In "The Legend of Sleepy Hollow," are characters making decisions based not on abstract principles, but rather on the economic system in which they live?
In Washington Irving's "The Legend of Sleepy Hollow," the author demonstrates that often one's environment dictates his or her principles. So, one could argue that the characters' decisions are founded upon abstract principles which result from the setting's economic environment. When Ichabod Crane first sees Katrina Van Tassel, he is drawn to her beauty, but he is even more drawn to Katrina's father's property. The narrator states that
"from the moment Ichabod laid his eyes upon these regions of delight [Van Tassel's possessions], the peace of his mind was at an end, and his only study was how to gain the affections of the peerless daughter of Van Tassel" (Paragraph 26).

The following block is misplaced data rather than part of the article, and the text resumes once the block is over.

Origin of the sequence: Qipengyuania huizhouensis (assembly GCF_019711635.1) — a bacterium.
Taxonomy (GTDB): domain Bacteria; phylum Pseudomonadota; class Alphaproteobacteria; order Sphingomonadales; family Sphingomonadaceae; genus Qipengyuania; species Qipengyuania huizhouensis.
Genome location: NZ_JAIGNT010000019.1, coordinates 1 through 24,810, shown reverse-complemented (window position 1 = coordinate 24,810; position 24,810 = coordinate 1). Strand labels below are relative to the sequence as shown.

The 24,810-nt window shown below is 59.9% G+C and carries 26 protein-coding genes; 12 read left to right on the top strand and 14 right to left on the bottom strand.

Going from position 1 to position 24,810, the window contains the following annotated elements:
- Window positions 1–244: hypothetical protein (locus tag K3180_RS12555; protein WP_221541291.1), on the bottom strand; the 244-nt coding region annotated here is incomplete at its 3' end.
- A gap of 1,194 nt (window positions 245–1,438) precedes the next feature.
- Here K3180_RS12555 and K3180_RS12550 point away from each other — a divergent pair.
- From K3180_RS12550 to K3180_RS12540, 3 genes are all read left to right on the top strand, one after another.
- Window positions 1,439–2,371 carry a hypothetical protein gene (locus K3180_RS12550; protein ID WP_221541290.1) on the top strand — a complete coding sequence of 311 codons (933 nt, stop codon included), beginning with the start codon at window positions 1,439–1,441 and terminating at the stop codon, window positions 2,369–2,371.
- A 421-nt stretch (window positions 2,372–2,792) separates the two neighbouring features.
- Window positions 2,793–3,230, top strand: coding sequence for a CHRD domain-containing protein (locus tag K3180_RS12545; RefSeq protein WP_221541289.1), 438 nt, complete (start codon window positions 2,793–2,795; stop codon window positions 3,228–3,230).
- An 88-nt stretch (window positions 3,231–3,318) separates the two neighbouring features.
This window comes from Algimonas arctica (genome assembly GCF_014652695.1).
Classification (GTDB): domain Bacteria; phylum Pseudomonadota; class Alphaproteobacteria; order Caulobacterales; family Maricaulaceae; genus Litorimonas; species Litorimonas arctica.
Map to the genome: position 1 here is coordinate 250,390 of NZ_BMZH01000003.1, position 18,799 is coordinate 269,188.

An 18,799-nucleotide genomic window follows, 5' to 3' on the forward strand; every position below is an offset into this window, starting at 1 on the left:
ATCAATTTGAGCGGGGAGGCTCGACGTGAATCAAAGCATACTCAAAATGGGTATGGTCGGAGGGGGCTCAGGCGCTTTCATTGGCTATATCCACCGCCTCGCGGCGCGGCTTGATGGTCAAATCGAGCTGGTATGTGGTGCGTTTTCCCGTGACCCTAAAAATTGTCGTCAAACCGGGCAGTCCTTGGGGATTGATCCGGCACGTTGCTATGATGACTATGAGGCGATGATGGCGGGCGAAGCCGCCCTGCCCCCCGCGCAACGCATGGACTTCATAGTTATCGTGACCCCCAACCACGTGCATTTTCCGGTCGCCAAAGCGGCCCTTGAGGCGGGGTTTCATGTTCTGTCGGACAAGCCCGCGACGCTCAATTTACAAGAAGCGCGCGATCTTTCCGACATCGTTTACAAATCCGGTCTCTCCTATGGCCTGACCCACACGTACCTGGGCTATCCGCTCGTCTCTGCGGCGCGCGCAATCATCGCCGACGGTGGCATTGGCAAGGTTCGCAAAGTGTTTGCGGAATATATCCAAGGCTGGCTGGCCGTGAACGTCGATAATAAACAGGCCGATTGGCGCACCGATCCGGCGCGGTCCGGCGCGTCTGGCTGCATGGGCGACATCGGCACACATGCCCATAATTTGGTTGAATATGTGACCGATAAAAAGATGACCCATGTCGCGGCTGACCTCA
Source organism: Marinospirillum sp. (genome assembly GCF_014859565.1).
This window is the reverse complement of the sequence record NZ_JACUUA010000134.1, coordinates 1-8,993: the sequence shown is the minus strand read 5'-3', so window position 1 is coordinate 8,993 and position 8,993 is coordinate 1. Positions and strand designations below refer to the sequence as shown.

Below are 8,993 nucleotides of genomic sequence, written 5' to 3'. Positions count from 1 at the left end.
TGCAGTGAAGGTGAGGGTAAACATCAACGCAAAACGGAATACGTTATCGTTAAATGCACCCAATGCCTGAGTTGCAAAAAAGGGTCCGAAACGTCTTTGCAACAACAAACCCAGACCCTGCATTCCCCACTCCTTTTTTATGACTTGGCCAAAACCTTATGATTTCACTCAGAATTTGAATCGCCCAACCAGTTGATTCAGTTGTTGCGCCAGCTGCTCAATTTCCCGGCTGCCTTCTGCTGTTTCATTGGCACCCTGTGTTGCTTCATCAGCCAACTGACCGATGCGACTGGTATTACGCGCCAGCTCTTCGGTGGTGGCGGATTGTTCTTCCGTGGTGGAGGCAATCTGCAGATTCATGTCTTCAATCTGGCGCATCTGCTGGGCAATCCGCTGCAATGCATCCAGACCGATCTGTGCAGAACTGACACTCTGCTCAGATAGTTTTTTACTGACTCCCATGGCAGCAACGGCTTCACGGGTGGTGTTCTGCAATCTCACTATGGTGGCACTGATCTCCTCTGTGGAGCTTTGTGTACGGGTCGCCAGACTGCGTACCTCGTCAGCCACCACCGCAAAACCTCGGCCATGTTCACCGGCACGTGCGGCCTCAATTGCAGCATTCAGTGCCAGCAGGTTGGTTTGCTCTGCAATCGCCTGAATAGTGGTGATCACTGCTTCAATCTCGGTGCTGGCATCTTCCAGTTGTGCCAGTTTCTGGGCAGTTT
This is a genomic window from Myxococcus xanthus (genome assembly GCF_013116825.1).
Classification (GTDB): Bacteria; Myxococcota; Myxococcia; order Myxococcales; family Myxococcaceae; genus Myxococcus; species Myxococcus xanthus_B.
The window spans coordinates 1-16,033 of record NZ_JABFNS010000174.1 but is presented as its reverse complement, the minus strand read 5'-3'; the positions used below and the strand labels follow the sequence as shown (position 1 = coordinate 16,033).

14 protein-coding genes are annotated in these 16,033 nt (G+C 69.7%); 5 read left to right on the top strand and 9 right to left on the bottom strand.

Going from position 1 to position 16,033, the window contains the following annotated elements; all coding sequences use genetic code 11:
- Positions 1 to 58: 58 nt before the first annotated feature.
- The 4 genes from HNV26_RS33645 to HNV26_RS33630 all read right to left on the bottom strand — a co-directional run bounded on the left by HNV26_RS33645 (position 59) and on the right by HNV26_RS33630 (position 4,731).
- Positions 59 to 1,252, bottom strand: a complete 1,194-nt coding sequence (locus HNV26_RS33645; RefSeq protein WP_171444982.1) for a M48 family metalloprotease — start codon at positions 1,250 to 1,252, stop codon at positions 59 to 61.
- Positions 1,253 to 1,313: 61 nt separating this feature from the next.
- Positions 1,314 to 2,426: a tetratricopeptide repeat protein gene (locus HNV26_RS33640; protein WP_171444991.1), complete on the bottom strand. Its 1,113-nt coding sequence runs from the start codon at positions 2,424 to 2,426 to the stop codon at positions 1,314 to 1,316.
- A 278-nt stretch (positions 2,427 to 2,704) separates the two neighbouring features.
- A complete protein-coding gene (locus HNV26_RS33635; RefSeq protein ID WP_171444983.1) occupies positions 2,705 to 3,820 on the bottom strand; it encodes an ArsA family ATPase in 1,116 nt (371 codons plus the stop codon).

Thus, Crane's decision to pursue Katrina is most certainly influenced by the economic system of his day. He knows that in the country, wealthy landowners are essentially kings, and he longs for the power and recognition that Van Tassel's estate would give him. However, one could also reason that Crane's choice to court Katrina is motivated by abstract principles such as greed and envy. Then, the question becomes whether humans naturally possess attributes such as greed and develop economic systems based upon those principles, or do the systems themselves turn naturally content individuals into self-serving, obsequious figures.